"It's good for the kids, too. Instead of imitating the old cartoons and hitting one another with frying pans, they are picking up the humor involved in our stories."
While Hanna and Barbera were working in the MGM cartoon department turning out "Tom and Jerry" they produced 48 minutes of completed cartoons a year. Now, with four half-hour shows a week on TV, the boys are turning out 48 minutes of filmed laughs every seven days.
From an investment of $20,000 the cartoonists have built a million-dollar business and employ 140 technicians.
"Simplification and planning are responsible for our increased output," Barbera said. "We've eliminated several departments found in other animated cartoon studios." "We work in vertical and horizontal planes," Hanna put in. "We avoid depth characteristics as much as possible. This reduces the number of pictures in a five minute segment from 12,000 to 1,200. And the public likes the technique better.
"Cartoons ran into trouble when they became too much like real life images. We had arrived at the point where we actually showed the subject breathing. Cartoons had become poor imitations of the real thing."
"Right," said Barbera. "Now we're back to caricature with emphasis on the story and the character of the people—not action.
"Cartoons became popular originally because there was plenty of movement. But the public is accustomed to movement now and couldn't care less."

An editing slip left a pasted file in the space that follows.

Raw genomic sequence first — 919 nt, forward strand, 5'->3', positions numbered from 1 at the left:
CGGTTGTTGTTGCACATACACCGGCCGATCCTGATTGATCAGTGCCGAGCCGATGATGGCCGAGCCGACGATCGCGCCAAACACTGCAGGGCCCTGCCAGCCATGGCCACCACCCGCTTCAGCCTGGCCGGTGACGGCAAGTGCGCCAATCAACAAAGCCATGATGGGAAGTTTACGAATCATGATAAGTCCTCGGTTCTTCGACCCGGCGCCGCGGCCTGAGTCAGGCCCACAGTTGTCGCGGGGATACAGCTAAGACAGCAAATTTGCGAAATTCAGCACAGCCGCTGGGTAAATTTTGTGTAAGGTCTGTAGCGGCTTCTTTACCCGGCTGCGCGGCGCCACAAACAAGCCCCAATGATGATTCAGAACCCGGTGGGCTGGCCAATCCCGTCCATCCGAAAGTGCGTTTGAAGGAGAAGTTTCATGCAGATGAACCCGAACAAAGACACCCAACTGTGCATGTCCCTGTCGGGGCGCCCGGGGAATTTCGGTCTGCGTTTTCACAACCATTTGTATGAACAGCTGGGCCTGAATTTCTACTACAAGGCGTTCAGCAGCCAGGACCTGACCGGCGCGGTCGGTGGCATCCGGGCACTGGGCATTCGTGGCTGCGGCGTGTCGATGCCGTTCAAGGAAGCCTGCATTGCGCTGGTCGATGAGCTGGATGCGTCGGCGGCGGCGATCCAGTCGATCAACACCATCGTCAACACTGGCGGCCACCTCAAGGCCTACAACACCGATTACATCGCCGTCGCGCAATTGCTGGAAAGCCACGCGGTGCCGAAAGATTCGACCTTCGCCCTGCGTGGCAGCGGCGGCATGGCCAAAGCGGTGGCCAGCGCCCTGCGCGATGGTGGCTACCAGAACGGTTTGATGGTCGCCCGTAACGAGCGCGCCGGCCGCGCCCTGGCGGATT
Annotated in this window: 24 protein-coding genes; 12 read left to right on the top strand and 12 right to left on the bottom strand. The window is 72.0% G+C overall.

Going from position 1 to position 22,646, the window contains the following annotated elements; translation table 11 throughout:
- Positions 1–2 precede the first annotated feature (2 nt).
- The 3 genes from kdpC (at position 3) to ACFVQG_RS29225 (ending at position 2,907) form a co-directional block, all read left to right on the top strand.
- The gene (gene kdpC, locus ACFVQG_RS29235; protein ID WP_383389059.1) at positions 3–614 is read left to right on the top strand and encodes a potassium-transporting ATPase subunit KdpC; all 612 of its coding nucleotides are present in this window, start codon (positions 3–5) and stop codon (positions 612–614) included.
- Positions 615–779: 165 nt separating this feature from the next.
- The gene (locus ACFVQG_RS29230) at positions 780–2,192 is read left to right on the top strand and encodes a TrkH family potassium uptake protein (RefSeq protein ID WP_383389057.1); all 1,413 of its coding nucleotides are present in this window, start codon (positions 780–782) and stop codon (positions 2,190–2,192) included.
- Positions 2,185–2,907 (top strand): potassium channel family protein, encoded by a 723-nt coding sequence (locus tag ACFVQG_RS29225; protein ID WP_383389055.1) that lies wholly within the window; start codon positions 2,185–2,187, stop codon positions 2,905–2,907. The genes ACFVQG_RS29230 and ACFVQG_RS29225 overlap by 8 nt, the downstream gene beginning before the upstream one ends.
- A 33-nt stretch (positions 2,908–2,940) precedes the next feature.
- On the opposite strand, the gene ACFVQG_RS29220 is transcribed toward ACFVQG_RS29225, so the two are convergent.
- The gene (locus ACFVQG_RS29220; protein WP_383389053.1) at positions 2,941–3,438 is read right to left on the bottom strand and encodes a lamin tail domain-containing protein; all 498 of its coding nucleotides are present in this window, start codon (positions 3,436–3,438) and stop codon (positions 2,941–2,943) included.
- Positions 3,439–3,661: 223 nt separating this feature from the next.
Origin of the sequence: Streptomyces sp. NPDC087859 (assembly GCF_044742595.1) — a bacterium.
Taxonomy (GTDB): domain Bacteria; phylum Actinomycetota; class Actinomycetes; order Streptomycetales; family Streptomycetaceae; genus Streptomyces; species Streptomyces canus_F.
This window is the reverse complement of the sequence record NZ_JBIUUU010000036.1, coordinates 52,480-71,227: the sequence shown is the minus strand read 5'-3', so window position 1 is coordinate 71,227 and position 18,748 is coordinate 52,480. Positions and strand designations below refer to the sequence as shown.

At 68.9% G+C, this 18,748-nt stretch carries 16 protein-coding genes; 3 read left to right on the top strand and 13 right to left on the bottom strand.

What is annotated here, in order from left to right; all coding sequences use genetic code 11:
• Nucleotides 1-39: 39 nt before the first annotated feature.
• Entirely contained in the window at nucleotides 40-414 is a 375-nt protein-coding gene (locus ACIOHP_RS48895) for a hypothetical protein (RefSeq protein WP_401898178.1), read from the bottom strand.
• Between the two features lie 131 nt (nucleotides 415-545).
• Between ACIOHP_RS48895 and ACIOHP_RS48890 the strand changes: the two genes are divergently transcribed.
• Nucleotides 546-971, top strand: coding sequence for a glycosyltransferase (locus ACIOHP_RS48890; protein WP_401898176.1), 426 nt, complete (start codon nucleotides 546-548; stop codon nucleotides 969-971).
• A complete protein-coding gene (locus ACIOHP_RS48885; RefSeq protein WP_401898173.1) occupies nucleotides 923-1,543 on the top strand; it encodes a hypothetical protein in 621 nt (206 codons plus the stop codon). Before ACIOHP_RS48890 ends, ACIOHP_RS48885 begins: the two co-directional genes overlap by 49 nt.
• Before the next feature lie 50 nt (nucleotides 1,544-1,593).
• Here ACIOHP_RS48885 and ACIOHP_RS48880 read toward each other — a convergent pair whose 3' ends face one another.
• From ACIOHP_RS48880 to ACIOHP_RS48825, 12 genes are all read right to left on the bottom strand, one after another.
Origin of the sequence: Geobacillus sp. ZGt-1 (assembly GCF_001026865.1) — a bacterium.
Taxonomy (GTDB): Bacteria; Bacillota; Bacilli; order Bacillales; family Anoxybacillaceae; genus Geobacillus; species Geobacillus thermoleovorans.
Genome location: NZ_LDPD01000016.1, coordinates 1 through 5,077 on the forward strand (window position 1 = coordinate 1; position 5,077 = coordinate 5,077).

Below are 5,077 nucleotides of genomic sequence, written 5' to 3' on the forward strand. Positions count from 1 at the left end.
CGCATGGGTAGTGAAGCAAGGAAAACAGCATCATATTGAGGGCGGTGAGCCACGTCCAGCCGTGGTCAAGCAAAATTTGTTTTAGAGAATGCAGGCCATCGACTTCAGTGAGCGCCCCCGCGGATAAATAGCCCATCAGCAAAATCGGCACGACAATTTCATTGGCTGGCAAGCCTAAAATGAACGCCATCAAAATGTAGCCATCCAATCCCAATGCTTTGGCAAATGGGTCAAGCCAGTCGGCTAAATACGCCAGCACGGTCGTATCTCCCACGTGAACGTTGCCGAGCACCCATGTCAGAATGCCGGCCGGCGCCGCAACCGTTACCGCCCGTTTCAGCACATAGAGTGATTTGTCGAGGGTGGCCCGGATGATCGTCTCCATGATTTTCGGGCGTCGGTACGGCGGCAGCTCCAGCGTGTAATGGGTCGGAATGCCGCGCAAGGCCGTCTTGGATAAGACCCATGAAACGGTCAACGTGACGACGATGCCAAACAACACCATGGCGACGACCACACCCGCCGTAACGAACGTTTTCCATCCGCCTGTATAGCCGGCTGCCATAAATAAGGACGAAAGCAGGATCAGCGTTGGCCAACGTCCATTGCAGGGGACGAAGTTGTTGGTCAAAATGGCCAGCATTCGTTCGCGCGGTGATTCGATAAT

What matters more is that the American Broadcasting Co. cares very much indeed about The Flintstones ratings. Fortunately, they are high, and the team of Hanna and Barbera have made history with the first adult cartoon in video annals.

It’s interesting to read the concept of “characters in modern clothes” didn’t work in development, considering one of the influences on the Flintstones was a show starring characters in modern clothes—The Honeymooners. Many of the basic plots in the Flintstones’ first season, like “The Swimming Pool” or “The Golf Champion” could fit just as well in a modern setting. But setting them in a different time period allowed the writers to do transposition gags that enlivened the series (a long-beaked bird as a record player needle, for example) and made it funny.

Oh, and Mr. Barbera, about not using a frying pan weapon in the Flintstones . . .


12 comments:

  1. "The only other cartoon character in human form that proved successful was Popeye..."

    I recall one Quincy Magoo who starred in over fifty theatrical shorts, two of which won Oscars. The omission might have been intentional, as the made-for-TV Magoos had debuted just three months prior to this interview, and were competition for Bill and Joe's programs.